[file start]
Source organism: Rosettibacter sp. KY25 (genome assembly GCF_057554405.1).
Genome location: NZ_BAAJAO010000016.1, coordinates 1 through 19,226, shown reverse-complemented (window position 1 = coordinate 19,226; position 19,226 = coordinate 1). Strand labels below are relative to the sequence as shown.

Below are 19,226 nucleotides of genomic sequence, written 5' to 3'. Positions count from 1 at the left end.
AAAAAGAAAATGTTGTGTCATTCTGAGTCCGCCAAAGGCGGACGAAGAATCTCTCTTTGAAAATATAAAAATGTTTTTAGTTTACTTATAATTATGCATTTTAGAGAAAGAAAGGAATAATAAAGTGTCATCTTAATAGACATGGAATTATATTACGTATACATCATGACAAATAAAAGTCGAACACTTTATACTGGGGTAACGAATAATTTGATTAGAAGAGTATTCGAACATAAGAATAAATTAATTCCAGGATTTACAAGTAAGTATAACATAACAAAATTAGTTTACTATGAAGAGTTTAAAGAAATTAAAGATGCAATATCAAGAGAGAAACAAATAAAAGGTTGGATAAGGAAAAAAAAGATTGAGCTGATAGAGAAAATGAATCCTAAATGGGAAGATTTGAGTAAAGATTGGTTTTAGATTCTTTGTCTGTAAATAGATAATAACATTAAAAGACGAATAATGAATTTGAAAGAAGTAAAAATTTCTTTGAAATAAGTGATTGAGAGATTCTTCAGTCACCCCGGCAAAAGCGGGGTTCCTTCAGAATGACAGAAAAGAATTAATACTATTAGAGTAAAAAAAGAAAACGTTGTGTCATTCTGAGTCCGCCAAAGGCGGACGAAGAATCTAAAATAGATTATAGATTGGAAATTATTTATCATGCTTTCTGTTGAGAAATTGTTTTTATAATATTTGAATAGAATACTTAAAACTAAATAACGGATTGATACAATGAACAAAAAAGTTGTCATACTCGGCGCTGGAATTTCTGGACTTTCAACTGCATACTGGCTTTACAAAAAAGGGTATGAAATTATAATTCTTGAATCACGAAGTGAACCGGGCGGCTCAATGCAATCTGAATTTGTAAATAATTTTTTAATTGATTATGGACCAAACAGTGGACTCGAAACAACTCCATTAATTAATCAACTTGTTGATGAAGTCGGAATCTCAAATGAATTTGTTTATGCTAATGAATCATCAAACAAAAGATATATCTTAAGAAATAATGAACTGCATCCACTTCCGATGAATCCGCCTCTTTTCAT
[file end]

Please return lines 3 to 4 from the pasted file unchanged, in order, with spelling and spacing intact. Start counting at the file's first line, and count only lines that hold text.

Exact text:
Below are 19,226 nucleotides of genomic sequence, written 5' to 3'. Positions count from 1 at the left end.
AAAAAGAAAATGTTGTGTCATTCTGAGTCCGCCAAAGGCGGACGAAGAATCTCTCTTTGAAAATATAAAAATGTTTTTAGTTTACTTATAATTATGCATTTTAGAGAAAGAAAGGAATAATAAAGTGTCATCTTAATAGACATGGAATTATATTACGTATACATCATGACAAATAAAAGTCGAACACTTTATACTGGGGTAACGAATAATTTGATTAGAAGAGTATTCGAACATAAGAATAAATTAATTCCAGGATTTACAAGTAAGTATAACATAACAAAATTAGTTTACTATGAAGAGTTTAAAGAAATTAAAGATGCAATATCAAGAGAGAAACAAATAAAAGGTTGGATAAGGAAAAAAAAGATTGAGCTGATAGAGAAAATGAATCCTAAATGGGAAGATTTGAGTAAAGATTGGTTTTAGATTCTTTGTCTGTAAATAGATAATAACATTAAAAGACGAATAATGAATTTGAAAGAAGTAAAAATTTCTTTGAAATAAGTGATTGAGAGATTCTTCAGTCACCCCGGCAAAAGCGGGGTTCCTTCAGAATGACAGAAAAGAATTAATACTATTAGAGTAAAAAAAGAAAACGTTGTGTCATTCTGAGTCCGCCAAAGGCGGACGAAGAATCTAAAATAGATTATAGATTGGAAATTATTTATCATGCTTTCTGTTGAGAAATTGTTTTTATAATATTTGAATAGAATACTTAAAACTAAATAACGGATTGATACAATGAACAAAAAAGTTGTCATACTCGGCGCTGGAATTTCTGGACTTTCAACTGCATACTGGCTTTACAAAAAAGGGTATGAAATTATAATTCTTGAATCACGAAGTGAACCGGGCGGCTCAATGCAATCTGAATTTGTAAATAATTTTTTAATTGATTATGGACCAAACAGTGGACTCGAAACAACTCCATTAATTAATCAACTTGTTGATGAAGTCGGAATCTCAAATGAATTTGTTTATGCTAATGAATCATCAAACAAAAGATATATCTTAAGAAATAATGAACTGCATCCACTTCCGATGAATCCGCCTCTTTTCAT